Kane`ohe Stream is the outlet for one of the larger drainage systems on Windward O`ahu. This stream is perennial and has numerous branches that arise along the Nu`uanu Pali from the vicinity of the Pali Highway (State Rte. 61) to about central Kaneohe Town. Two prominent peaks mark opposite ends of the south watershed boundary along the Ko`olau ridgeline: Konahuanui and Pu`u Keahiakahoe. Konahuanui, at 960 m (3150 ft), is the tallest peak on the Ko`olau ridge. On the east, the watershed of Kane`ohe Stream abuts that of Kawa Stream and shares boundaries with Kapa`a and Kahanaiki streams in Kailua Ahupua`a as well. To the north is Haiku Valley drained by Kea`ahala and He`eia streams.
Kane`ohe Stream was once known as Hi`ilaniwai1, "....a very long stream, with its origin in the slopes that drain Pu`u Lanihuli, the peak that flanks the northern side of the Nu`uanu Pali road and the southern boundary of Kane`ohe" (Handy, Handy, & Pukui, 1972). The modern name Kane`ohe Stream appears to apply only to that segment below the confluence of Kamo`oali`i and Kapunahala streams. Kamo`oali`i is the major branch, extending southward into the elongated amphitheater valley that comprises the mauka part of the Kane`ohe watershed. Kapunahala Stream drains a small subwatershed on the north flank of Pu`u Keahiakahoe, fed by Kea`ahala Spring. The remainder of the long valley between the Kailua Hills and the Pali can be divided between the Luluku subwatershed (Luluku Stream) and the several subwatersheds that all drain into Ho`omaluhia Reservoir. These upper and middle reach streams flow through mostly forested lands, although roads and highways, golf courses, and a botanical garden comprise significant land uses in the watershed. The State of Hawaii, Department of Health (HDOH) has completed (April 2002) a bioassessment of the Kane`ohe Stream system.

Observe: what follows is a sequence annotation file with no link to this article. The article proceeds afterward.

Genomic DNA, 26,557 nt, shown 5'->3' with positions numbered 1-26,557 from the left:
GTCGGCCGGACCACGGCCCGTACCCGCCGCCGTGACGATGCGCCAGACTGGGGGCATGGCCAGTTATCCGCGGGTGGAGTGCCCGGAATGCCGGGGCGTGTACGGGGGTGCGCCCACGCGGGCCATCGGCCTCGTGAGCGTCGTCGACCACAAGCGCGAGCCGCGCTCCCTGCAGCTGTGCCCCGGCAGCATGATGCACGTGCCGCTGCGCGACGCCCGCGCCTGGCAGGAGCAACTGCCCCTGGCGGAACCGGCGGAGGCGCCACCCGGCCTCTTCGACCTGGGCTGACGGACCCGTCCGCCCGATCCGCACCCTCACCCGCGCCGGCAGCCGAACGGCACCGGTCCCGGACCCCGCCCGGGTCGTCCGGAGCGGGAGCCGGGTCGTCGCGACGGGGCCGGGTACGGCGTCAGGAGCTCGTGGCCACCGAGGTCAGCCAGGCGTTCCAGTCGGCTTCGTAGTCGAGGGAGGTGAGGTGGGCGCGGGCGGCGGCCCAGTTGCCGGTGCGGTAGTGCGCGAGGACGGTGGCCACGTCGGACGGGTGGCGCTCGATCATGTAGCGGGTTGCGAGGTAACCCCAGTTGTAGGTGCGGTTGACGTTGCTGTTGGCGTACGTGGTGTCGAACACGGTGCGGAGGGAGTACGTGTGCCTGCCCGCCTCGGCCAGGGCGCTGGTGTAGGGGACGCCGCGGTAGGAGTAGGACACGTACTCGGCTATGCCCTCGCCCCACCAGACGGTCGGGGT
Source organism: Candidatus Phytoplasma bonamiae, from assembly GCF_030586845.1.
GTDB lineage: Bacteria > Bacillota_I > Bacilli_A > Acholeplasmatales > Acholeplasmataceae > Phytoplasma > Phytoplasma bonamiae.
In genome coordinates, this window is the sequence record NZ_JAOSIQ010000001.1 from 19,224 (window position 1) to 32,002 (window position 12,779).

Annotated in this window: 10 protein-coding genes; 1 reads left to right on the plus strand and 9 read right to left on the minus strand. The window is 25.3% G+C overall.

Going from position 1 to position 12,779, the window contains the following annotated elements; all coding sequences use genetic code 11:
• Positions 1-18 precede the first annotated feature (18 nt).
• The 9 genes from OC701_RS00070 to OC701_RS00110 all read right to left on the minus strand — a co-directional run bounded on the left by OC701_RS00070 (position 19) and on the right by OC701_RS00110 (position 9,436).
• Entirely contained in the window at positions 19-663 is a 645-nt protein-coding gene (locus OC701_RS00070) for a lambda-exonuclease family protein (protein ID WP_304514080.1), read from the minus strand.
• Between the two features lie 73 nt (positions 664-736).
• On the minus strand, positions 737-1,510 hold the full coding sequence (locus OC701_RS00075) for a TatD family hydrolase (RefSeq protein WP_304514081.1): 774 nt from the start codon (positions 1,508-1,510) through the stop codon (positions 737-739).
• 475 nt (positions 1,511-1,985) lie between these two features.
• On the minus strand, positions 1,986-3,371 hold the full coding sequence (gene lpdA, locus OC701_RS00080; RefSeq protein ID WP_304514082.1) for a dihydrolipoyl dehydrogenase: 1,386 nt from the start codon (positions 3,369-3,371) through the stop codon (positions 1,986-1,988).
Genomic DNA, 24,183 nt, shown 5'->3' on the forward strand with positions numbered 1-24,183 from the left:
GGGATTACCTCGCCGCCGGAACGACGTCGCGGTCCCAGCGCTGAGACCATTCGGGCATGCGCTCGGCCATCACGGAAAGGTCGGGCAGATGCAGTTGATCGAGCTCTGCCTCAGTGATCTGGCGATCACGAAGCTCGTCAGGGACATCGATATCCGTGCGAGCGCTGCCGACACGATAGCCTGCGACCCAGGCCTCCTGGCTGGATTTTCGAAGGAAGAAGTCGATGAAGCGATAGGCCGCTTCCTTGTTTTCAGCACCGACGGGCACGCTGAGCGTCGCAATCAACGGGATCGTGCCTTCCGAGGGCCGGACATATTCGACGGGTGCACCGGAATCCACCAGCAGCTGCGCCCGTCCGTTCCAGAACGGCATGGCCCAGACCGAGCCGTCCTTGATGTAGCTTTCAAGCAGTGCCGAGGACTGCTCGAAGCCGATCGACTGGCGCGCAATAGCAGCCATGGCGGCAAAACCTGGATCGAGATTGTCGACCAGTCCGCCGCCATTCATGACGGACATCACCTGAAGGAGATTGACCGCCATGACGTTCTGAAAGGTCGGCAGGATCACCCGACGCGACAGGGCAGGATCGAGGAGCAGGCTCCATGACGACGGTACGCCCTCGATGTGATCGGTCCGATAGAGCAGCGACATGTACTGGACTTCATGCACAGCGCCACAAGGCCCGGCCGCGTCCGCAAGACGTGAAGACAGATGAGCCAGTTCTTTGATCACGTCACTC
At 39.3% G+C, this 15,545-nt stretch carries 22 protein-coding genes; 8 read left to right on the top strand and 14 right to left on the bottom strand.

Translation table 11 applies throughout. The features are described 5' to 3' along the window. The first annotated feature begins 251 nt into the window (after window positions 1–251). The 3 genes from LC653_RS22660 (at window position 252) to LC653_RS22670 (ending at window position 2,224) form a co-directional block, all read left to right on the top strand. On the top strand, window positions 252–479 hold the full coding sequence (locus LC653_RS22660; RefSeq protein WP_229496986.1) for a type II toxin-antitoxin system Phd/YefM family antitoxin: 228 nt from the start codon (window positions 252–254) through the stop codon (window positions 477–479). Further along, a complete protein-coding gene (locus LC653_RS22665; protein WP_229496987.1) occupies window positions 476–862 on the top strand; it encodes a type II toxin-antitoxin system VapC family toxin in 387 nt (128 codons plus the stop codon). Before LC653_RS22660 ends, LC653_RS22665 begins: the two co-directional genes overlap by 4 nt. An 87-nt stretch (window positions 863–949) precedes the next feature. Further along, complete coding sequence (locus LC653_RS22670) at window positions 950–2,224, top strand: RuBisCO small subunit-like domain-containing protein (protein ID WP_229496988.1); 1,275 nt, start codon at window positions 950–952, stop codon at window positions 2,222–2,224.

Some of the outflow from the spring is diverted through kalo lo`i used by Windward Community College (Kupono Club at WCC; see Honolulu Advertiser) and the water eventually ends up feeding a sloped wetland (Photo 3) dominated by umbrella sedge (Cyperus laevigatus) and Job's tears (Coix lachryma-jobi) above Pookela St. in Castle Hills subdivision.
For a short ways below Pookela St, Kapunahala Stream remains in a natural state, but further down it is confined entirely to a concrete-lined channel (Photo 4) all the way to its junction with Kamoali`i Stream to form Kane`ohe Stream (see outlet in photo for TMDL Sta. 4a).
Marsh above Pookela Street is dominated by Job's tears and umbrella sedge and surrounded in part by hau and banana.
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